Although previous studies have reported elevated levels of pro-inflammatory molecules such as TNF-α and IL-1β in biopsies from ATTRv patients [13, 14, 18], we asked here whether these pro-inflammatory cytokines were also increased in serum of ATTRv patients and whether this increase has any correlation with disease progression. We also assessed five additional cytokines, IL-8, IL-33, IL-10 and IFN-β. Both IL-8 and IL-33 have been associated with promoting inflammation and inducing the recruitment of neutrophils to tissues [19, 20]. Neutrophils are innate immune cells known to be activated by amyloid fibrils in vitro and in vivo [21]. The anti-inflammatory cytokine IL-10 can modulate negatively pro-inflammatory cytokine production by phagocytes and other cells, thus decreasing excessive inflammation [22]. We also evaluated the level of IFN-β in our samples, which is a type I interferon molecule that can modulate microbial and autoimmune responses [23, 24]. In Fig. 1, where all ATTRv patients were grouped together, we observed that ATTRv patients had increased levels of IL-8 (Fig. 1a; 135.5 ± 25.21 pg/mL compared to 65.97 ± 25.14 pg/mL in HS), IL-33 (Fig. 1b; 748.2 ± 195.5 pg/mL compared to 252.1 ± 94.32 pg/mL in HS), IL-1β (Fig. 1c; 15.13 ± 4.659 pg/mL compared to 0.8417 ± 0.5678 pg/mL in HS), TNF-α (Fig. 1d; 342.6 ± 26.09 pg/mL compared to 164.4 ± 8.067 pg/mL in HS), IL-10 (Fig. 1e; 7.609 ± 0.2177 ng/mL compared to 3.970 ± 0.1362 ng/mL in HS), IFN-β (Fig. 1g; 5.770 ± 1.367 IU/mL compared to 0.8739 ± 0.4395 IU/mL in HS). We also evaluated the levels of IL-12, which is mainly produced by phagocytes and can increase the production of IL-8 in neutrophils [25]. Interestingly, we observed a decrease in IL-12 levels (Fig. 1f; 0.2425 ± 0.1203 ng/mL compared to 0.5825 ± 0.09183 ng/mL in HS). We also evaluated IL-6, a cytokine that has dual anti- and pro-inflammatory effects in many different tissues [26], and cortisol, a glucocorticoid that can modulate energy metabolism and suppress immune responses [27] in the serum of ATTRv patients compared to healthy subjects. The levels of both molecules were unchanged when compared to healthy subjects (Fig. 1h, i).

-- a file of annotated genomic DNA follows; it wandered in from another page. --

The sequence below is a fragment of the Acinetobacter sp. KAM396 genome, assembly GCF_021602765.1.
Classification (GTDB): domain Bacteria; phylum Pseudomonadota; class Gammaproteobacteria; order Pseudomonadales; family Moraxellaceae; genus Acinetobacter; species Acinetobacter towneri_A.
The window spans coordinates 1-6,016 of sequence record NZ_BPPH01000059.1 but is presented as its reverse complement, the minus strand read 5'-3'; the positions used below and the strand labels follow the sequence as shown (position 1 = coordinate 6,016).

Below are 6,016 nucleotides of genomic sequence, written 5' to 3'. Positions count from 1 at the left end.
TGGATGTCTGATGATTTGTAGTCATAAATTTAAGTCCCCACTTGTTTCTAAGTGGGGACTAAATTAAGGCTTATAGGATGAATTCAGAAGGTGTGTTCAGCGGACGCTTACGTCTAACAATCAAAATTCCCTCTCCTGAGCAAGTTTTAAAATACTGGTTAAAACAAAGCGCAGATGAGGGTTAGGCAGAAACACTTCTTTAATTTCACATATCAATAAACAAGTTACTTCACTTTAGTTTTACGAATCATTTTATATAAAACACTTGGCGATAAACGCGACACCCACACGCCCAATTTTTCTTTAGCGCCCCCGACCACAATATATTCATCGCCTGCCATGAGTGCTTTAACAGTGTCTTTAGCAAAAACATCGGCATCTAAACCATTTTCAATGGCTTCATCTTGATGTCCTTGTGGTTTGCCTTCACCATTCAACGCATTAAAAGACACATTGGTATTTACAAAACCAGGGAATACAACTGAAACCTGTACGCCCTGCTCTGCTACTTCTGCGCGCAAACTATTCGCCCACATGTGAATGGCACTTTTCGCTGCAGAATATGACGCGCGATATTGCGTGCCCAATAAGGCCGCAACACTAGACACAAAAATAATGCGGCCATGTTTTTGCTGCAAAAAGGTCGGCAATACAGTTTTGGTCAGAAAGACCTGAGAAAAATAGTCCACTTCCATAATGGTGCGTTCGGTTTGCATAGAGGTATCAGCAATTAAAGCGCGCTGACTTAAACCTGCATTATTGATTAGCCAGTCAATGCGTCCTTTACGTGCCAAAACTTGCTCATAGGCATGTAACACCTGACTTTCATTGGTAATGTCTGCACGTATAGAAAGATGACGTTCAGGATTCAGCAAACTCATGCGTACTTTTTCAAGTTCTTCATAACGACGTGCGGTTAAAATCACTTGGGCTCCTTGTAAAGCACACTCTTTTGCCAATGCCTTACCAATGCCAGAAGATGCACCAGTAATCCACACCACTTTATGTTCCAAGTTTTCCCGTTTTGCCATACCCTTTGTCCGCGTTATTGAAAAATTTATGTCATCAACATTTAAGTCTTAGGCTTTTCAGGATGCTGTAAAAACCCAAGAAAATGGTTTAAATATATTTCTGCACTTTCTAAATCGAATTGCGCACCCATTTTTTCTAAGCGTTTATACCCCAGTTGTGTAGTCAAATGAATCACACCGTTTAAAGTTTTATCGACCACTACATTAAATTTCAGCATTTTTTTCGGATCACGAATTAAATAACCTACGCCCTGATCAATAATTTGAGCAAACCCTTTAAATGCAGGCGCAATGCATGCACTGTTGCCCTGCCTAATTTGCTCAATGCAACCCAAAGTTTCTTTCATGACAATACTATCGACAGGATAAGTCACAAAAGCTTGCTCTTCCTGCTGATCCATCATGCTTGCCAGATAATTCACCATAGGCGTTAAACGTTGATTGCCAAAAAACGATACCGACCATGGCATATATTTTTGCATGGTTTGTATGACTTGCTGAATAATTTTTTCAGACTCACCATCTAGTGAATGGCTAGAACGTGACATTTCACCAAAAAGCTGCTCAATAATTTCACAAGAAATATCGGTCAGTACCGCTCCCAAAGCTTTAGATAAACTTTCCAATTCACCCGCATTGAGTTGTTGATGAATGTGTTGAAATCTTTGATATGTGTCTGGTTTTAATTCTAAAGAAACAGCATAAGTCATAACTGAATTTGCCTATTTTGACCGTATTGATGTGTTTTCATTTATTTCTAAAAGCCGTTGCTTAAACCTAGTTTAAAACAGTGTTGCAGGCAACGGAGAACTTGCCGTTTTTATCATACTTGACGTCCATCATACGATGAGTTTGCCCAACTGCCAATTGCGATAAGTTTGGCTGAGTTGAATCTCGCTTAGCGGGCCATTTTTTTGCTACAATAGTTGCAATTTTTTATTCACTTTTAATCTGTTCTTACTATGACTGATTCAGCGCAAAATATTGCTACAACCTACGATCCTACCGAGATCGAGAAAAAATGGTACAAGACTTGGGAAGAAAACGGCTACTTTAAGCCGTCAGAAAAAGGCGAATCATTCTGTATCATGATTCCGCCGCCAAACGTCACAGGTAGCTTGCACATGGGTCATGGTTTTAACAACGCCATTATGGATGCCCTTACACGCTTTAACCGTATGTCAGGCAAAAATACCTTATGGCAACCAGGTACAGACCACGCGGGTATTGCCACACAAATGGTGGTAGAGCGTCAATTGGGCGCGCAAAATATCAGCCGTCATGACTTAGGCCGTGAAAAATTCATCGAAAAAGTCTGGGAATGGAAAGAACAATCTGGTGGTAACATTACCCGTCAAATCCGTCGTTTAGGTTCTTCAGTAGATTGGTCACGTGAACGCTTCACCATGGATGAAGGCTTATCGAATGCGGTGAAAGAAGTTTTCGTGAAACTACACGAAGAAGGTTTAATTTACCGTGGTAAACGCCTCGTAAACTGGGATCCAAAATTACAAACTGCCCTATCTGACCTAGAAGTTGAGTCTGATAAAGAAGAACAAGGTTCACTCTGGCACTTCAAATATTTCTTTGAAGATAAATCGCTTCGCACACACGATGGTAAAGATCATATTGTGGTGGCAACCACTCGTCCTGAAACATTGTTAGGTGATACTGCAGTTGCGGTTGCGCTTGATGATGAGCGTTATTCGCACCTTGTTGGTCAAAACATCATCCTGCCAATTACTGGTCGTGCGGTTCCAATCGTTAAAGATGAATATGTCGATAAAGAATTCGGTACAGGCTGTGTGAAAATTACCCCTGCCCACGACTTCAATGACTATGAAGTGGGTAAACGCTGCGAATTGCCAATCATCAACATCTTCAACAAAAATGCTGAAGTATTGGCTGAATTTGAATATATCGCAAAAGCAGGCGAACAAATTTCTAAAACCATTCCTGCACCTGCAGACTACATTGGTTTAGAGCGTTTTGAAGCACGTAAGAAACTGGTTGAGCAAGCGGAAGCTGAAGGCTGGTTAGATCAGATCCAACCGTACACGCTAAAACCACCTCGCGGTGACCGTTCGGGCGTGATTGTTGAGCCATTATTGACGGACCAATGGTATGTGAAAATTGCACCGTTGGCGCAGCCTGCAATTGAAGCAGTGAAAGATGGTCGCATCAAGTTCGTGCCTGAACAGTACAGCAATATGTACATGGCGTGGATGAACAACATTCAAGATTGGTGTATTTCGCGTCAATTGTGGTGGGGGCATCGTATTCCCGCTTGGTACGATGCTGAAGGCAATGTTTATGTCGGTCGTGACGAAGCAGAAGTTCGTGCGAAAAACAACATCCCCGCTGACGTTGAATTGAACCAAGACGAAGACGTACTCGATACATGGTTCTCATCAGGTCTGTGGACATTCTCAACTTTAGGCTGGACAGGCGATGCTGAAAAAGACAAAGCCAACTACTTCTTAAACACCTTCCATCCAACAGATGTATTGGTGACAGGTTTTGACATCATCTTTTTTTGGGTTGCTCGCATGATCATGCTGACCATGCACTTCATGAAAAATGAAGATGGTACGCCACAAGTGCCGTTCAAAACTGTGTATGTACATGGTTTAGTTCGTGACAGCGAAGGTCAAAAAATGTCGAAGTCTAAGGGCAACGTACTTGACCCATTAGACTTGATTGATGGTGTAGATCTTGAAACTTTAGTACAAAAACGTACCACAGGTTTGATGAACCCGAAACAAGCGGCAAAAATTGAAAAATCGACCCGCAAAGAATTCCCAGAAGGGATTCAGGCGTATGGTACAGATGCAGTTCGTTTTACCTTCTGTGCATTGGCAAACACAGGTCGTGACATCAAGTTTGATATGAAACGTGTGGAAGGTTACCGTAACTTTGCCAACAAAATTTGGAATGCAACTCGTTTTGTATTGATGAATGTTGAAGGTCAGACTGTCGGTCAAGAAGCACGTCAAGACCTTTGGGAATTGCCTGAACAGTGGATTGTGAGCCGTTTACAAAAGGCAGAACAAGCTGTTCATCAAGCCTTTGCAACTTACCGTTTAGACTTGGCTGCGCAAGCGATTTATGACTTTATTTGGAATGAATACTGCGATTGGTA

Fig. 1